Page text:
Bradford’s “Mark Twain” Scrapbook

Post submitted by Russell Potter, a contributor to the development of the Arctic Visions exhibition and this microsite. He teaches at Rhode Island College, where he is editor of the Arctic Book Review. His books include Arctic Spectacles: The Frozen North in Visual Culture, 1818-1875 (2007), and most recently a novel, Pyg: The Memoirs of a Learned Pig (2011).  The distinctive scrapbook employed… Continue reading Bradford’s “Mark Twain” Scrapbook

After Icebergs with a Painter: An Inspiration for Bradford’s 1869 Voyage

POSTED BY JOANNE SEYMOUR In Arctic Regions, William Bradford chronicled his 1869 voyage to the Arctic along Greenland’s coast, & cites two books that initially inspired his exploration for art’s sake: Lord Dufferin’s Letters from High Places and Elisha Kent Kane’s Arctic Explorations in the years of 1853, ’54, ’55. At least one other book… Continue reading After Icebergs with a Painter: An Inspiration for Bradford’s 1869 Voyage

Francis Russell Nixon

POSTED BY RUSSELL POTTER Anglican Bishop Francis Russell Nixon is among the more singular signatories in William Bradford’s studio scrapbook. Had he only his brilliant academic career and subsequent rise in the church, he would already have been noteworthy, but what makes him even more significant in this instance is his early passion for the… Continue reading Francis Russell Nixon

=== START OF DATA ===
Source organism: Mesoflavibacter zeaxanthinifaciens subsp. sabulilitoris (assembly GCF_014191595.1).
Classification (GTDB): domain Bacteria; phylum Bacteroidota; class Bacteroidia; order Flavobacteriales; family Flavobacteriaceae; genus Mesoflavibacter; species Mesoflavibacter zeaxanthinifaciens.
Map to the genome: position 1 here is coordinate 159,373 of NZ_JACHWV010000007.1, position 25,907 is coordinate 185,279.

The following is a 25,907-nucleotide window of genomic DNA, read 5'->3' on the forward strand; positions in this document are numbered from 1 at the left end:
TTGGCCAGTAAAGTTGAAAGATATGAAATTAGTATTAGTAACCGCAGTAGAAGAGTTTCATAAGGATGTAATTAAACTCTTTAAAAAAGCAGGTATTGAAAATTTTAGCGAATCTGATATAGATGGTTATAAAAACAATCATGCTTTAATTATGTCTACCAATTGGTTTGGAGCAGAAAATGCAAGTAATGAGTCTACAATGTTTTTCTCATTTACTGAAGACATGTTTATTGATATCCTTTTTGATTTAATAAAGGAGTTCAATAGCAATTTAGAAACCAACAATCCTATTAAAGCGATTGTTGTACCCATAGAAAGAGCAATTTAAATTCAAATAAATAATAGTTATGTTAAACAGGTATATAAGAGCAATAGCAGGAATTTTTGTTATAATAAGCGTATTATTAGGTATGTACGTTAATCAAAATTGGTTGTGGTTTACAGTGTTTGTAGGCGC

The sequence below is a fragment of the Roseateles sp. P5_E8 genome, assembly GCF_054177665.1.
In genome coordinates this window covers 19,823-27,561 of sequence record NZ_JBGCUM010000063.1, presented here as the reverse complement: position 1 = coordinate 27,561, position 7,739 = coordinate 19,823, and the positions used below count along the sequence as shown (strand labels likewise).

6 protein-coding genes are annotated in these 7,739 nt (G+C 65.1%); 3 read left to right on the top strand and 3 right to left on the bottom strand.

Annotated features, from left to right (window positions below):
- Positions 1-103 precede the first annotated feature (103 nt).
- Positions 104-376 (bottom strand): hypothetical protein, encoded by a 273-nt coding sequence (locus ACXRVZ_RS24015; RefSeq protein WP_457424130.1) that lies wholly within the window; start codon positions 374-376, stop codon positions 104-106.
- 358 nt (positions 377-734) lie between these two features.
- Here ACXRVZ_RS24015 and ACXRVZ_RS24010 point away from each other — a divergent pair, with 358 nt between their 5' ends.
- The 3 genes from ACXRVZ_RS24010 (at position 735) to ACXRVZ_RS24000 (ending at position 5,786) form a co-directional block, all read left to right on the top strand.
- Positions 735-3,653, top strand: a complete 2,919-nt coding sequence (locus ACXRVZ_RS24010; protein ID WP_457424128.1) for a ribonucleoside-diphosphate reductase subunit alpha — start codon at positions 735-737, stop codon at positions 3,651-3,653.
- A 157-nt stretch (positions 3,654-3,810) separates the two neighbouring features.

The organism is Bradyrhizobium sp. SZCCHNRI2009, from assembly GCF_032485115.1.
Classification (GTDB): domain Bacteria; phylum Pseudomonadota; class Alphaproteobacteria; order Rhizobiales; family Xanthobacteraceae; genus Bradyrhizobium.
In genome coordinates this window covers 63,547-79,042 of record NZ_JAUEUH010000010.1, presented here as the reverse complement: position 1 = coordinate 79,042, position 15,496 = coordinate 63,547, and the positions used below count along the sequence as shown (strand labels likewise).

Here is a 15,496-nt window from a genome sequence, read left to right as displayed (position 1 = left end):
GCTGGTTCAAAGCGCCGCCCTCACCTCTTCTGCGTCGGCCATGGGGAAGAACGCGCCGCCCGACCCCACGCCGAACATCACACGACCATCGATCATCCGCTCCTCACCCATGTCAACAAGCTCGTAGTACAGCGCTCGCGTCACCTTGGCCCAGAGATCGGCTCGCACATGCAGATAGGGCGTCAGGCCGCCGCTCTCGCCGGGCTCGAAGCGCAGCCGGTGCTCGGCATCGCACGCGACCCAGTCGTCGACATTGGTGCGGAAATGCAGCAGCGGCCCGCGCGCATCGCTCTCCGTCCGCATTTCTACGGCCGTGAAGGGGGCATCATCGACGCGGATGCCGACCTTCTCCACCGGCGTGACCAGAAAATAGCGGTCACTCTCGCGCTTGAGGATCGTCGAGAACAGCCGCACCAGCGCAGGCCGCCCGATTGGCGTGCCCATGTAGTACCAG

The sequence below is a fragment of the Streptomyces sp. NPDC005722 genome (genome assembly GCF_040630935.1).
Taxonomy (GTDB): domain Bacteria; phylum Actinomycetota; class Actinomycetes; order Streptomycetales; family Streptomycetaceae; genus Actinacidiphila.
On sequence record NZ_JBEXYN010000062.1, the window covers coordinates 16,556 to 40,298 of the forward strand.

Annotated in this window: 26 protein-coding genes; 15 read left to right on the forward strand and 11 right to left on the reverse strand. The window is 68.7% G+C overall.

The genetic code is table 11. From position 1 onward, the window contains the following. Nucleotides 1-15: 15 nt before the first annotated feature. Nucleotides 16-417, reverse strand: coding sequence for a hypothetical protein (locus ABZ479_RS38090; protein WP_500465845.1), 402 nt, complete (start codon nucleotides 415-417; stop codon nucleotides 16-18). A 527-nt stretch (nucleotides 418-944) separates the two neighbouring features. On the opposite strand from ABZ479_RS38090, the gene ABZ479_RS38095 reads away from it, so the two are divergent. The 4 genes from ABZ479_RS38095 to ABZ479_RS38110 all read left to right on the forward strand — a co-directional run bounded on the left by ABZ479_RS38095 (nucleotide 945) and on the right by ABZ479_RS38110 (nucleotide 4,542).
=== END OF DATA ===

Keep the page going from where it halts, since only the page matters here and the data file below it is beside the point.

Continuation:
Edward Augustus Inglefield

POSTED BY RUSSELL POTTER Perhaps the most significant of all the signatures in the Bradford scrapbooks is that of Captain (and later Admiral) Edward Augustus Inglefield — not only because Inglefield was the commander of three Arctic expeditions involved in the Franklin search, but because he was also a pioneering Arctic photographer — quite possibly the very… Continue reading Edward Augustus Inglefield

Wilkie Collins

POSTED BY RUSSELL POTTER Among the more illustrious names found in the Bradford scrapbooks is that of the novelist and playwright Wilkie Collins (1824-1889). Collins, a close friend and protégé of Charles Dickens, was perhaps best known for his novel The Woman in White, which helped launch the genre of “sensation” fiction — fiction which included murders,… Continue reading Wilkie Collins